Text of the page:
Fonterra has a new strategy but what exactly does it mean for farmers’ $8b capital investment?

With Fonterra’s disappointing return on $8 billion of farmer investment over a decade and future capital looking scarce, it’s time its leaders spelled out why it’s worth keeping some overseas and mature businesses, says investment bank Jarden.

Analyst Arie Dekker said having stabilised trust and confidence since 2019 with “a high level view of a new strategic direction”, Fonterra now needs to follow through on detail, providing stakeholders with clear justification for the portfolio of countries and products to be retained, and a clear view of the right debt level and capital base.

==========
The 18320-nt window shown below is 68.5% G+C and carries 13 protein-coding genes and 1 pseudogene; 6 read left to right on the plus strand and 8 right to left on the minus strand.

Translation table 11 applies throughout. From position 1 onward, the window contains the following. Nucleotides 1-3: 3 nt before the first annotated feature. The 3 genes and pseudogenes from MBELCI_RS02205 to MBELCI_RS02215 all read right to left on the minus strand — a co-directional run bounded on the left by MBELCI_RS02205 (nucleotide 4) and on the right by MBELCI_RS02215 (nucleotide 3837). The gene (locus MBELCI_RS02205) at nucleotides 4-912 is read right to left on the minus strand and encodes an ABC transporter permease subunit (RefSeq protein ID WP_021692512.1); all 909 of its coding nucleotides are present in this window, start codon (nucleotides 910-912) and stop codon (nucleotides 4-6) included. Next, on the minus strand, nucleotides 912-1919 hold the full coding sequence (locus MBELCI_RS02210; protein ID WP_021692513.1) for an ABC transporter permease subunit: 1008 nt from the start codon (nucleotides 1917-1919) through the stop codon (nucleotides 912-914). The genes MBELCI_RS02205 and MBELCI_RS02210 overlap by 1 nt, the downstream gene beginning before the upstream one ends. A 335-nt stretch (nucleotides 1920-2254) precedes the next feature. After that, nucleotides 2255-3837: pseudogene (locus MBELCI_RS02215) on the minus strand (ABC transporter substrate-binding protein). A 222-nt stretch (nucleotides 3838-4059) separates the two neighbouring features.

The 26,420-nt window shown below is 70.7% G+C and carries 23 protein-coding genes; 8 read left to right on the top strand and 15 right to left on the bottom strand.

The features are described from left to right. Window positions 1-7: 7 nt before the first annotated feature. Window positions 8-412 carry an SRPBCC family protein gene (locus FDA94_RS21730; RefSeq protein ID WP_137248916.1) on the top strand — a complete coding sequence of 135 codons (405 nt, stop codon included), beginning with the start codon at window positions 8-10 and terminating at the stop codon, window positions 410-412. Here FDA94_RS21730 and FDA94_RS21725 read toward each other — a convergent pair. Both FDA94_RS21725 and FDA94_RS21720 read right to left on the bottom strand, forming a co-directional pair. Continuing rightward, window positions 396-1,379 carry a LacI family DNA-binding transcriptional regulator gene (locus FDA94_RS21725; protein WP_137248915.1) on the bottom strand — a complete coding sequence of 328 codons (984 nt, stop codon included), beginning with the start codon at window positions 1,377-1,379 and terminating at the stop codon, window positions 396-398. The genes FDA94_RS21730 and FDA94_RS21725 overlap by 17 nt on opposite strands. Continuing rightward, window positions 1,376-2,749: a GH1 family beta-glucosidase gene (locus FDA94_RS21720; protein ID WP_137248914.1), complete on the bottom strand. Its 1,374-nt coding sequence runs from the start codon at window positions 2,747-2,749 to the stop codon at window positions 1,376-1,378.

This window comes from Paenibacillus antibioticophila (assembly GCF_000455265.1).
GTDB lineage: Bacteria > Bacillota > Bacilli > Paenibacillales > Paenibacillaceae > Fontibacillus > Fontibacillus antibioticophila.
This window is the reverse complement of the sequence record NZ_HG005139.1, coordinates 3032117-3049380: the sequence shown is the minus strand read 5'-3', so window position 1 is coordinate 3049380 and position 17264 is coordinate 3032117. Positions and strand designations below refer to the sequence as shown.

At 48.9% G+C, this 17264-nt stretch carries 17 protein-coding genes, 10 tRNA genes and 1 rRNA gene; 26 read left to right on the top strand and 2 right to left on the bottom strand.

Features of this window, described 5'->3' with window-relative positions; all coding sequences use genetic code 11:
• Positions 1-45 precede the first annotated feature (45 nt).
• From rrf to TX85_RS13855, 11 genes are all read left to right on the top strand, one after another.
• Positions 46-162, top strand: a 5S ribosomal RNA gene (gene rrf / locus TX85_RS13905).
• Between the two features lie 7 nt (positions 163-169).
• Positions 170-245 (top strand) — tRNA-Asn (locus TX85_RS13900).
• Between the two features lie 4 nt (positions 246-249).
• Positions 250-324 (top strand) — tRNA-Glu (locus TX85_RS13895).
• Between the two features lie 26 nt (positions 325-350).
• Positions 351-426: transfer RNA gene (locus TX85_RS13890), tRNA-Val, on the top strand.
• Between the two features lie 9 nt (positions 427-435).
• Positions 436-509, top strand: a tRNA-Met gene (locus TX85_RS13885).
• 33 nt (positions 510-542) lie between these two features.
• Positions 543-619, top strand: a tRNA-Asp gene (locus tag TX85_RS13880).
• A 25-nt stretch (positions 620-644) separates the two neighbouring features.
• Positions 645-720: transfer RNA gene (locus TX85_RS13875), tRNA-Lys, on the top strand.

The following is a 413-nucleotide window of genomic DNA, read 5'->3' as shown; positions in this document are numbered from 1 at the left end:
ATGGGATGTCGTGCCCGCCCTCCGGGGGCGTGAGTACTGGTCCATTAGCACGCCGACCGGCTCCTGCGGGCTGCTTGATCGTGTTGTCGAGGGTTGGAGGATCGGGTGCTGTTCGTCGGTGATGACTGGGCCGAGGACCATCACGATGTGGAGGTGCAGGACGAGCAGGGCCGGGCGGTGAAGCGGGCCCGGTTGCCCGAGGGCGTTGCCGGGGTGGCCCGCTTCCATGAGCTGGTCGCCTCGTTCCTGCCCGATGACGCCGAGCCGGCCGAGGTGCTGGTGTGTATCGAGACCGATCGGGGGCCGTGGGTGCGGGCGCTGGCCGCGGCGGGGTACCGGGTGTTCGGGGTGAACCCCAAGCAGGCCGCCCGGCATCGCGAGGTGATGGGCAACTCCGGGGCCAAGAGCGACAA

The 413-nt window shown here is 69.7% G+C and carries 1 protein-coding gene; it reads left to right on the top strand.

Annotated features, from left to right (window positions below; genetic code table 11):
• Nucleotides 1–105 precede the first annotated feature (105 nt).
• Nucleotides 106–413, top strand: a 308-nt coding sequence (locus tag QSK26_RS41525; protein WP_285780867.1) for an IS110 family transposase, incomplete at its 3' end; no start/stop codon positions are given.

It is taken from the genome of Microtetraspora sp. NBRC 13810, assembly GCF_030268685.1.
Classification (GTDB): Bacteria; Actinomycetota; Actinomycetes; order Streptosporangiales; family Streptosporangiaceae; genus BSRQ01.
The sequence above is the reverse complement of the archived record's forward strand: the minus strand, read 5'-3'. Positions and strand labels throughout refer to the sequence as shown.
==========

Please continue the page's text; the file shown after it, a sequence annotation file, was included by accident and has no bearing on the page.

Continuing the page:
If the company intends to retain Australia and Chile and more mature consumer and food services positions in its portfolio, it needs to be clear on strategy and the financial outcomes expected from them, he said.

With capital scarce, it would be helpful for the company to say why it was retaining capital in areas where it did not have competitive advantage, or where categories were mature, against investment in priority areas which should provide better returns.

Dekker said it could be expected that farmer-shareholders were looking for confidence in Fonterra’s optimisation of the value of their $8b investment and its management.

Improved financial disclosure in last week’s 2021 half-year reporting provided a framework on which to fill out the detail on strategy.

Dekker’s call echoes that of some shareholders, and is particularly relevant as New Zealand’s biggest company picks up the pace of a capital structure review.